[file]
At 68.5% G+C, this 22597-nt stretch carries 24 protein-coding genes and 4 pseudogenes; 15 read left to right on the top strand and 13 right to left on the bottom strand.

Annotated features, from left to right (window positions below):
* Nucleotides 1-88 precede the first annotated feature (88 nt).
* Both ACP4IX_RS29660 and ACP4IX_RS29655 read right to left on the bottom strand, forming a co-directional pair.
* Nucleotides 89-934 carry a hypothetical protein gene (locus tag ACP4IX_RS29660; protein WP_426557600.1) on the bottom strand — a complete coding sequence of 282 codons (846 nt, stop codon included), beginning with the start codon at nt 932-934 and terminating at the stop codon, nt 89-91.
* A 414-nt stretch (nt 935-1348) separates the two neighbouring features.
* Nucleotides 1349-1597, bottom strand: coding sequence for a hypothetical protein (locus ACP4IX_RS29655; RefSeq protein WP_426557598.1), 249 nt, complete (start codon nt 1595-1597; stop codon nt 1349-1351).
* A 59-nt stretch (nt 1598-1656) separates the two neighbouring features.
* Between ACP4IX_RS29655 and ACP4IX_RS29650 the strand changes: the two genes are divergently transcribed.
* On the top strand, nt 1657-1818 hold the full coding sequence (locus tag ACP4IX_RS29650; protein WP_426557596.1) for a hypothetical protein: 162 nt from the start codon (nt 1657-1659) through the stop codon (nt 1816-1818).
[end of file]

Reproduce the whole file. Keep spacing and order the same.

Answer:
At 68.5% G+C, this 22597-nt stretch carries 24 protein-coding genes and 4 pseudogenes; 15 read left to right on the top strand and 13 right to left on the bottom strand.

Annotated features, from left to right (window positions below):
* Nucleotides 1-88 precede the first annotated feature (88 nt).
* Both ACP4IX_RS29660 and ACP4IX_RS29655 read right to left on the bottom strand, forming a co-directional pair.
* Nucleotides 89-934 carry a hypothetical protein gene (locus tag ACP4IX_RS29660; protein WP_426557600.1) on the bottom strand — a complete coding sequence of 282 codons (846 nt, stop codon included), beginning with the start codon at nt 932-934 and terminating at the stop codon, nt 89-91.
* A 414-nt stretch (nt 935-1348) separates the two neighbouring features.
* Nucleotides 1349-1597, bottom strand: coding sequence for a hypothetical protein (locus ACP4IX_RS29655; RefSeq protein WP_426557598.1), 249 nt, complete (start codon nt 1595-1597; stop codon nt 1349-1351).
* A 59-nt stretch (nt 1598-1656) separates the two neighbouring features.
* Between ACP4IX_RS29655 and ACP4IX_RS29650 the strand changes: the two genes are divergently transcribed.
* On the top strand, nt 1657-1818 hold the full coding sequence (locus tag ACP4IX_RS29650; protein WP_426557596.1) for a hypothetical protein: 162 nt from the start codon (nt 1657-1659) through the stop codon (nt 1816-1818).